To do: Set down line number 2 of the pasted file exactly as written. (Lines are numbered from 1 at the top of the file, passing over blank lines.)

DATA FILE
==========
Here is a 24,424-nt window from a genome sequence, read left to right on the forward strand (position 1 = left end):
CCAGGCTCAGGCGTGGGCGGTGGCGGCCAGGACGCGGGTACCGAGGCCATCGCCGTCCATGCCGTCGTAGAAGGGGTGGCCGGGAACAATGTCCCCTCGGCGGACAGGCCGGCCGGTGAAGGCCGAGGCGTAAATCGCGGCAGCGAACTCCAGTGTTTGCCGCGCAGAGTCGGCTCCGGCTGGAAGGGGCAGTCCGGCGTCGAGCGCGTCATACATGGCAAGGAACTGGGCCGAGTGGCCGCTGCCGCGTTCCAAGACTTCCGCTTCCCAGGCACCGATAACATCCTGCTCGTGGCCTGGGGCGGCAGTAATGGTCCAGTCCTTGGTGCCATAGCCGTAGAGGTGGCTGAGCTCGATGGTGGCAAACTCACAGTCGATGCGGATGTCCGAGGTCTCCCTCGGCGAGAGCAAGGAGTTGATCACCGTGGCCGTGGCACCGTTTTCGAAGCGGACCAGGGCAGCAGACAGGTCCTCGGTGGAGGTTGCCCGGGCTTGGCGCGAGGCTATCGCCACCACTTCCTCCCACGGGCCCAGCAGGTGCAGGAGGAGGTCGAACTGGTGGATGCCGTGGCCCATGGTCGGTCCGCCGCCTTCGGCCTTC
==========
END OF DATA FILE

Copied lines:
CCAGGCTCAGGCGTGGGCGGTGGCGGCCAGGACGCGGGTACCGAGGCCATCGCCGTCCATGCCGTCGTAGAAGGGGTGGCCGGGAACAATGTCCCCTCGGCGGACAGGCCGGCCGGTGAAGGCCGAGGCGTAAATCGCGGCAGCGAACTCCAGTGTTTGCCGCGCAGAGTCGGCTCCGGCTGGAAGGGGCAGTCCGGCGTCGAGCGCGTCATACATGGCAAGGAACTGGGCCGAGTGGCCGCTGCCGCGTTCCAAGACTTCCGCTTCCCAGGCACCGATAACATCCTGCTCGTGGCCTGGGGCGGCAGTAATGGTCCAGTCCTTGGTGCCATAGCCGTAGAGGTGGCTGAGCTCGATGGTGGCAAACTCACAGTCGATGCGGATGTCCGAGGTCTCCCTCGGCGAGAGCAAGGAGTTGATCACCGTGGCCGTGGCACCGTTTTCGAAGCGGACCAGGGCAGCAGACAGGTCCTCGGTGGAGGTTGCCCGGGCTTGGCGCGAGGCTATCGCCACCACTTCCTCCCACGGGCCCAGCAGGTGCAGGAGGAGGTCGAACTGGTGGATGCCGTGGCCCATGGTCGGTCCGCCGCCTTCGGCCTTC